2. Tailor your CV: Consult the job description and make sure you refer to the required skills, duties and experience throughout your CV. This will help prove to hiring managers that you’re suitable for the job.
  3. Quantify your achievements: Support your application by including evidence of your impact in previous roles. This could mean adding performance or customer satisfaction data, mentioning the value of contracts or highlighting positive feedback you’ve received.
  4. Keep it concise: Limit your CV to a maximum of two sides of A4 in a clear, readable font (size 11 or 12). If you can get it down to one side of A4, this is even better.
  5. Proofread your CV: Make sure your CV is free from spelling and grammar errors before sending it. This shows you’ve taken care in writing your document and indicates a certain level of professionalism.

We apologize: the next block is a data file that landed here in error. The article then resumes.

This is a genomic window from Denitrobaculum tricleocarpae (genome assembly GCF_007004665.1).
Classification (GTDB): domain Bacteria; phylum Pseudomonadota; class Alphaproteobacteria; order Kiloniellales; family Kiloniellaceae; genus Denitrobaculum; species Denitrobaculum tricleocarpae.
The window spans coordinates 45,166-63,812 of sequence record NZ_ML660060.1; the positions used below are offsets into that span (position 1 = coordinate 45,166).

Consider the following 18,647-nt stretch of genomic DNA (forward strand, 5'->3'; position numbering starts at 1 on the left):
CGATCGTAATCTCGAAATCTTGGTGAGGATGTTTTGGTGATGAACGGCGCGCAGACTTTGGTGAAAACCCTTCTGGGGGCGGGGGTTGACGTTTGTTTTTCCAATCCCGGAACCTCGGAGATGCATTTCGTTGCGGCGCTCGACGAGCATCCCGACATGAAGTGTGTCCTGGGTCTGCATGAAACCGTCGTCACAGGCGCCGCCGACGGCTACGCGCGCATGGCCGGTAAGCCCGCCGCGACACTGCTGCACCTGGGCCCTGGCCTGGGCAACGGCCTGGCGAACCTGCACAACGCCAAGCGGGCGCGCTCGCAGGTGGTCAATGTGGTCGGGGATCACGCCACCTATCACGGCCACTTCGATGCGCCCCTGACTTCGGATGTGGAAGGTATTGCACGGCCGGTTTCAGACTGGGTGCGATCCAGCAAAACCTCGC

6. Write a strong cover letter: Your cover letter is the perfect accompaniment to your CV. It gives you the chance to expand on your experience and skills in a persuasive and engaging manner. For help writing your UX designer cover letter, take a look at our UX designer cover letter example.
  7. Use an appealing CV layout and design: The layout and design of your CV can help make it stand out from others and make it more appealing to read. Subtle use of colour, fonts, headings and columns can make a big difference. Jobseeker’s CV examples can give help to get you started on creating a beautiful CV.

Key Takeaways for a Compelling UX Designer CV

The strongest UX design CVs will show the employer what you offer, rather than telling them. As such, include links to your portfolio and reference successful projects you’ve worked on, so hiring managers can see your work for themselves. Consult the job description and ensure your CV demonstrates how you fulfil the required skills and experience. Make your CV stand out from the crowd by using a clean, professional CV design. Jobseeker offers a wealth of CV templates and cover letter templates to help your application make an impression. Sign up today to start the simple process of creating a winning UX designer CV.